Nearly everyone knows that Pi or π is a peculiar number that is a
little more than three. Most of those people know that the number
has importance because it is the ratio of the distance around
the perimeter (circumference) of a circle when compared to that
circle's diameter. It is what is called an irrational number,
where no fraction can be written that equals it, and in fact,
the decimal numbers needed to precisely define Pi would go on
forever. So how is that number determined?|
We will present two different methods of calculating it here.
The first could be called the hard way, and it is the approach that ancient Greeks used 2300 years ago to first determine a value for Pi. The second is a much more sophisticated approach which relies both on Calculus and on something called Simpson's Rule, to arrive at a far more precise value rather simply and easily.
The Original Way of Determining PiFirst, let us define a circle that has what is called Unity diameter. That is, it has a Radius = 0.5 and a Diameter = 1.00.
We could INSCRIBE an equilateral triangle inside the circle, where the points/corners just touch the circle. We could carefully measure the length of the sides of that triangle, and would find that they are each slightly over 0.866 units long. With the triangle having three sides, the total perimeter of the triangle is therefore about 2.6 units. We can see that the distance around the circle is greater than this, in other words, Pi must be greater than 2.6. In the same way, we could draw an equilateral triangle which is larger, where the midpoints of the sides each exactly touch the circle, and we can measure the length of those sides to be around 1.732 units. Again, with three sides, we have a total perimeter of this triangle to be around 5.2 units, so we know the distance around the circle must be less than 5.2.
For the ancient Greeks, this proceeded fairly well, but it took a lot of time and effort and it required really accurate measurements of the lengths of the sides of the regular polygons, and also really accurate drawings of those polygons so that they truly were Regular (all equal sided). However, the process was continued (skipping many numbers of sides) up to 120 sides. If you think about it, a 120-sided inscribed polygon would clearly very closely resemble the shape of the circle, and would therefore closely indicate the value of Pi. In fact, by using 120-sided polygons, we can determine that Pi must be between 3.1412 and 3.1423, decently close to the 3.1416 that we all know. In fact, if you average the two values (based on lower limit and upper limit) you get 3.1418. a value that is quite close!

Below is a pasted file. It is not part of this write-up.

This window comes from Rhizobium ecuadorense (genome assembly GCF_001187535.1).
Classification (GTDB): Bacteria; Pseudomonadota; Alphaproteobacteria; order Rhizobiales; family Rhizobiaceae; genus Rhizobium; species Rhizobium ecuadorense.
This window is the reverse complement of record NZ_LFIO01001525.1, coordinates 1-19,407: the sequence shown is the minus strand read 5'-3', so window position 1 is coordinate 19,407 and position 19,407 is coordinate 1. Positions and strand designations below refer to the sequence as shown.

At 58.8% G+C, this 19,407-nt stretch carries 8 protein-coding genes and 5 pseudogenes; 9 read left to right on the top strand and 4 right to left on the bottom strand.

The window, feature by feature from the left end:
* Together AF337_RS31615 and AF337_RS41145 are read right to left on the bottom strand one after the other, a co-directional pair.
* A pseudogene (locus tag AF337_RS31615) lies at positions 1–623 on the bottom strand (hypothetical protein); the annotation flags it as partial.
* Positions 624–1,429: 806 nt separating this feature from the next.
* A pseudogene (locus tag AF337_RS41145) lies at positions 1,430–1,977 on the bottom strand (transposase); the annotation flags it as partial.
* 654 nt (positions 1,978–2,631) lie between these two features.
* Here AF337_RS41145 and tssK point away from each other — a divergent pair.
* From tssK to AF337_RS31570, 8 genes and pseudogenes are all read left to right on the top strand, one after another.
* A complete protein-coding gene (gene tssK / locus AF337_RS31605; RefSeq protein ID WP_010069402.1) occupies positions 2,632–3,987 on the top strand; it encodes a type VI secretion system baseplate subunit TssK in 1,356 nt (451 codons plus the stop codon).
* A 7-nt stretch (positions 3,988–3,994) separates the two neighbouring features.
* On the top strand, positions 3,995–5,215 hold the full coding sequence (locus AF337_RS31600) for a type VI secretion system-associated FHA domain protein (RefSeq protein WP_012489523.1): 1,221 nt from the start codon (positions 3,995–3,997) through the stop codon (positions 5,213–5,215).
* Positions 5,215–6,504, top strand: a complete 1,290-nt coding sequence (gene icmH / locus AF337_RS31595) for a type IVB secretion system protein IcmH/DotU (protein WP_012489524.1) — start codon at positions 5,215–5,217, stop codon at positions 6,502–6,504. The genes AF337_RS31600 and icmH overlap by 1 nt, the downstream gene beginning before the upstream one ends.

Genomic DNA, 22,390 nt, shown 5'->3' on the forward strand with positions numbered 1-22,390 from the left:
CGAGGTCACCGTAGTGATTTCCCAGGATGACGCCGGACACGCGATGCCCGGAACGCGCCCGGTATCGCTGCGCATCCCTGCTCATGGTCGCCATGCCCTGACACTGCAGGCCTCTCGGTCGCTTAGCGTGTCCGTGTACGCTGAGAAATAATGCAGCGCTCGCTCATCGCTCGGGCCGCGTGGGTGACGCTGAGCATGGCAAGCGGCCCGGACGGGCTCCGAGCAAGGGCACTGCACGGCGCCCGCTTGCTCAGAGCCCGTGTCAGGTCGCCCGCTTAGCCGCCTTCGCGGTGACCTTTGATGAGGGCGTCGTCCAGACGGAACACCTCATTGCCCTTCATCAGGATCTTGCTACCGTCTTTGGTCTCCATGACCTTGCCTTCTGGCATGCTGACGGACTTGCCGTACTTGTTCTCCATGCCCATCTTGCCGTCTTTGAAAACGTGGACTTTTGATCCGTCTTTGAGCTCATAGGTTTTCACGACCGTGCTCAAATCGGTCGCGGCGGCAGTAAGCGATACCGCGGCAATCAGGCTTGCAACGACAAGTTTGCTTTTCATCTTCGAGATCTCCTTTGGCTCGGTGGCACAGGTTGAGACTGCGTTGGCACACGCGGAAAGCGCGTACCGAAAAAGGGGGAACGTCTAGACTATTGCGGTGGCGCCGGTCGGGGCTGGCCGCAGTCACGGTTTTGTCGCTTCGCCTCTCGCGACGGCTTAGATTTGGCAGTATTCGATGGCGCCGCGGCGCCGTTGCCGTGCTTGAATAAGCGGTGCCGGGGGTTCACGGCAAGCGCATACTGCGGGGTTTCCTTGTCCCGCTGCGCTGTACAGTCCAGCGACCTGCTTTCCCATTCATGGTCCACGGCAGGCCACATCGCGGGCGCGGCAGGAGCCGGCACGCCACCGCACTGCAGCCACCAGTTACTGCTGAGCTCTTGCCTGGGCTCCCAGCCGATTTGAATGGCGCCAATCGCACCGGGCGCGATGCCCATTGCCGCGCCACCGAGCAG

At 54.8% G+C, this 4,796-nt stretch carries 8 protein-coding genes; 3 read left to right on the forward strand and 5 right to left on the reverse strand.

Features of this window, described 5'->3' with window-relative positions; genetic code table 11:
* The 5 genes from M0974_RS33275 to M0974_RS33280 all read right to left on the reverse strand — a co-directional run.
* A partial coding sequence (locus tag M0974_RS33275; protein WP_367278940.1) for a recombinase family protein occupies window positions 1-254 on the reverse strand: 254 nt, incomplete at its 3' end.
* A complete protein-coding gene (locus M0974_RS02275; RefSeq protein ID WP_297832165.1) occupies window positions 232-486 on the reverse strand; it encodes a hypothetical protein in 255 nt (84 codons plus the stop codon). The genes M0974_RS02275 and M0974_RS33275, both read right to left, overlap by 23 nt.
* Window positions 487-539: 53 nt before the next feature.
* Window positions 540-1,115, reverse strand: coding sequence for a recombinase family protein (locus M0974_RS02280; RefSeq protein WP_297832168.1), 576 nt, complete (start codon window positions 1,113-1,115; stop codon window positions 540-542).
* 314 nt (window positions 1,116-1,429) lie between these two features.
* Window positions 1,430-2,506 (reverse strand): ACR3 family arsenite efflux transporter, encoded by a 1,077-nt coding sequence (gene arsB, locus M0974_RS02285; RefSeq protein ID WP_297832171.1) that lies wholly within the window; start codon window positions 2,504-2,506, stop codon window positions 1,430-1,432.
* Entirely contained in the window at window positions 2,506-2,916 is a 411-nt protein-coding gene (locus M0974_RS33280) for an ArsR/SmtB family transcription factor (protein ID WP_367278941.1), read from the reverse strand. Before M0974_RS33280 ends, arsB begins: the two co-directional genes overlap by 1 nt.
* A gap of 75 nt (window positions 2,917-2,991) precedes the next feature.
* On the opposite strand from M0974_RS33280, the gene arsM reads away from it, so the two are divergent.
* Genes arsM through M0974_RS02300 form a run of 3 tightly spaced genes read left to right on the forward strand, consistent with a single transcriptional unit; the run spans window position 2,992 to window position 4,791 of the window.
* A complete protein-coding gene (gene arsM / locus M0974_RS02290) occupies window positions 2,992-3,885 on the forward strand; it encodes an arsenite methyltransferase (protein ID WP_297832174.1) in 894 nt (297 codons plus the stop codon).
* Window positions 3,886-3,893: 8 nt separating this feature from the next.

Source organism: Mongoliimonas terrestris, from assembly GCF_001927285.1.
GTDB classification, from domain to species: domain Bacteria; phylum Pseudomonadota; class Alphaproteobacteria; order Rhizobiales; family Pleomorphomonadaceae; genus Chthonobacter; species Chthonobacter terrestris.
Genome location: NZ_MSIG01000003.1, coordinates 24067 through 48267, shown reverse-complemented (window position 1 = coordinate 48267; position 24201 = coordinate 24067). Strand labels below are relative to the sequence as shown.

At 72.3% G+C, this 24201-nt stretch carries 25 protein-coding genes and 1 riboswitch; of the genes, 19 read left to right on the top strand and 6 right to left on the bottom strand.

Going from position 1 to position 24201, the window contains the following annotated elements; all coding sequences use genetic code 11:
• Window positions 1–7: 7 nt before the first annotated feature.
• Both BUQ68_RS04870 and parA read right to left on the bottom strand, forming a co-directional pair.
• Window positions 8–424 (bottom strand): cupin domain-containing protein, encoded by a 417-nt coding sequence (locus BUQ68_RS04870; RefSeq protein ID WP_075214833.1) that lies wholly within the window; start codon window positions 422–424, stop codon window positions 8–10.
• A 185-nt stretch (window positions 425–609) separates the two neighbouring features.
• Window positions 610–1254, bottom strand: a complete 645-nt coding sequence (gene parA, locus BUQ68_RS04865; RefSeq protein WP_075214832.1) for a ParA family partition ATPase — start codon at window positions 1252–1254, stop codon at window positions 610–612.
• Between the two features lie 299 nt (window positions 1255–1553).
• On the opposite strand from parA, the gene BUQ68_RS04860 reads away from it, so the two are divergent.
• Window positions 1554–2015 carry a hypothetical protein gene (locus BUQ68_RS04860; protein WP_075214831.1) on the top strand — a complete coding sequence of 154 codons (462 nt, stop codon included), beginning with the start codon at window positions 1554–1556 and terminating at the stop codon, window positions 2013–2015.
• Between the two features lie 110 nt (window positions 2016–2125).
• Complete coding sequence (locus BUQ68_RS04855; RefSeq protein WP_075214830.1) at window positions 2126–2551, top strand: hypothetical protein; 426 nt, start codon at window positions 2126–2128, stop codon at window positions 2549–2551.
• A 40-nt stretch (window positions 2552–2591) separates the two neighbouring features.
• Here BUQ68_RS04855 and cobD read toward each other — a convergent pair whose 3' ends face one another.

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We first need to note that the definition of Pi is the diameter times Pi giving the circumference of any circle. That means that the circumference is equal to 2 * Pi, so half a circle or 180 degrees equals Pi (usually said to be Pi radians).
It turns out to be fairly easily provable in Calculus that the Derivative of the Inverse Tangent (a trigonometry term) is equal to 1/(1 + X2). Since both the Tangent and its Derivative are continuous functions (except at specific points, which we will avoid), that means that the ANTI-Derivative of 1/(1 + X2) is the Inverse Tangent. For a continuous function, the Anti-Derivative is the same as the Integral, so this means that the Integral of 1/(1 + X2) is equal to the Inverse Tangent (over a given interval of angles).
We can select a specific range of angles, and for simplicity we select from zero to the angle which has a tangent of exactly 1, which is the angle that we often call 45 degrees. So if we can just evaluate that quantity 1/(1 + X2) over the range of X equals 0 to 1, and add it all up (as a Calculus Integral does), we would then have a result that equaled the difference which is just the angle between the two angles. In Trigonometry, the circumference of a circle is given as 2 * Pi * R, where Pi therefore represents 180 degrees. Therefore our 45 degree range is just Pi/4, exactly.
Therefore, by evaluating the Integral of our 1/(1 + X2) over the range of X = 0 to 1, we would get a result that was exactly equal to Pi/4. We're getting somewhere!